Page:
A bank is an institution that deals in money and its substitutes and provides other financial services. Banks accept deposits and make loans or make an investment to derive a profit from the difference in the interest rates paid and charged, respectively. In India the banks are being segregated in different groups. Each group has their own benefits and limitations in operating in India. Each has their own dedicated target market. Few of them only work in rural sector while others in both rural as well as urban. Many even are only catering in cities. Some are of Indian origin and some are foreign players.
India’s economy has been one of the stars of global economics in recent years. It has grown by more than 9% for three years running. The economy of India is as diverse as it is large, with a number of major sectors including manufacturing industries, agriculture, textiles and handicrafts, and services. Agriculture is a major component of the Indian economy, as over 66% of the Indian population earns its livelihood from this area. Banking sector is considered as a booming sector in Indian economy recently. Banking is a vital system for developing economy for the nation.
However, Indian banking system and economy has been facing various challenges and problems which have discussed in other parts of project.
INDIAN BANKING SYSTEM
Without a sound and effective banking system in India it cannot have a healthy economy. The banking system of India should not only be hassle free but it should be able to meet new challenges posed by the technology and any other external and internal factors. For the past three decades India's banking system has several outstanding achievements to its credit. The most striking is its extensive reach. It is no longer confined to only metropolitans or cosmopolitans in India. In fact, Indian banking system has reached even to the remote corners of the country. This is one of the main reasons of India's growth process. The government's regular policy for Indian bank since 1969 has paid rich dividends with the nationalization of 14 major private banks of India.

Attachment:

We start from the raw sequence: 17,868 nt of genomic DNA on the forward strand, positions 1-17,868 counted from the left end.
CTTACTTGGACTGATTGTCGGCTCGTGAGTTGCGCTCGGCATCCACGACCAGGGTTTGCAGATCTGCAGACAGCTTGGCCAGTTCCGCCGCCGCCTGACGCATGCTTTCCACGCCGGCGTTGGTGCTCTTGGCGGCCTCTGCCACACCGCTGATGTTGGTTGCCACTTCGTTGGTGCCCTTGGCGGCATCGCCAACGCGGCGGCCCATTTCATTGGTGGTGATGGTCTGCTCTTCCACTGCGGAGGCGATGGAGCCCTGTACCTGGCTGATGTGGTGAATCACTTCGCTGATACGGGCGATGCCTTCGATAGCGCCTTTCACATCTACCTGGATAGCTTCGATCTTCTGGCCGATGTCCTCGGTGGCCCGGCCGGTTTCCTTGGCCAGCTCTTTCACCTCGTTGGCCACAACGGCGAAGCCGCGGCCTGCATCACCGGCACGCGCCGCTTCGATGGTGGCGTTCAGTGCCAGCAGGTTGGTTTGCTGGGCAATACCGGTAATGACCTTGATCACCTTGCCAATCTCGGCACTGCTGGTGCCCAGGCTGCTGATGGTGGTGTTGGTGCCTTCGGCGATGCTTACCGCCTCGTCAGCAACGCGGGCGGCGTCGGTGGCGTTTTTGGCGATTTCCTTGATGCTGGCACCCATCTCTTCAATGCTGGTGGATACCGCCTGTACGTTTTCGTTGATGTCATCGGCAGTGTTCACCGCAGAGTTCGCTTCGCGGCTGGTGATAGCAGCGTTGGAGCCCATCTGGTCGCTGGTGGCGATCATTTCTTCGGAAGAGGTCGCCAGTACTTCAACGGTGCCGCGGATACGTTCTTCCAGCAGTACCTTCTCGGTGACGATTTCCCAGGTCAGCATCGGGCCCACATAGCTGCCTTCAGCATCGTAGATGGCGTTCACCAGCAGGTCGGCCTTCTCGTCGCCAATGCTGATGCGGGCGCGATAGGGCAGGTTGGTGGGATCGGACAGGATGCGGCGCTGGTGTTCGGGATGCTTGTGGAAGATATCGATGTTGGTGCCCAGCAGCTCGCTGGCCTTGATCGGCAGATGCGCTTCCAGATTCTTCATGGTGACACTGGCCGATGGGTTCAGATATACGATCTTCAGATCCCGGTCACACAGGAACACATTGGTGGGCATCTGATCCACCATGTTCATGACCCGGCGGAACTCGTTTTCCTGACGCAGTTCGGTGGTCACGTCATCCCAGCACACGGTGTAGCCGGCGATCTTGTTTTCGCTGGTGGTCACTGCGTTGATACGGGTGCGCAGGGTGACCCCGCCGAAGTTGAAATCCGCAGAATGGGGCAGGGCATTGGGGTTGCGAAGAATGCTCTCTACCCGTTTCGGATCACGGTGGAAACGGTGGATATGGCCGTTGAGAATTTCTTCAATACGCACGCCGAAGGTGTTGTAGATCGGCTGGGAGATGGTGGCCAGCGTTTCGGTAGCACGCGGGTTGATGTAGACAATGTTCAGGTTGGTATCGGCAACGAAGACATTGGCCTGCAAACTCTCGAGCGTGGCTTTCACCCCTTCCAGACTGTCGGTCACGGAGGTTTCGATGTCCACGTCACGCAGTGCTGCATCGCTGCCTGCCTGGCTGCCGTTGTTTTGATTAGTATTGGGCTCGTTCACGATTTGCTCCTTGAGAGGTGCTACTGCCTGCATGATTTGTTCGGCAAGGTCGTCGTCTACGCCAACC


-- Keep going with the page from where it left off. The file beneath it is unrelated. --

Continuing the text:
Not long ago, an account holder had to wait for hours at the bank counters for getting a draft or for withdrawing his own money. Today, he has a choice. Gone are days when the most efficient bank transferred money from one branch to other in two days. Now it is simple as instant messaging or dial a pizza. Money has become the order of the day.
The first bank in India, though conservative, was established in 1786. From 1786 till today, the journey of Indian Banking System can be segregated into three distinct phases. They are as mentioned below: •Early phase from 1786 to 1969 of Indian Banks
•Nationalization of Indian Banks and up to 1991 prior to Indian banking sector Reforms. • New phase of Indian Banking System with the advent of Indian Financial & Banking Sector Reforms after 1991.
After 1991, under the chairmanship of M Narasimham, a committee was set up by his name which worked for the liberalization of banking practices. The country is flooded with foreign banks and their ATM stations. Efforts are being put to give a satisfactory service to customers. Phone banking and net banking is introduced. The entire system became more convenient and swift. Time is given more importance than money. This resulted that Indian banking is growing at an astonishing rate, with Assets expected to reach US$1 trillion by 2010.
“The banking industry should focus on having a small number of large players that can compete globally and can achieve expected goals rather than having a large number of fragmented players." KINDS OF BANKS
Financial requirements in a modern economy are of a diverse nature, distinctive variety and large magnitude. Hence, different types of banks have been instituted to cater to the varying needs of the community. Banks in the organized sector may, however, be classified in to the...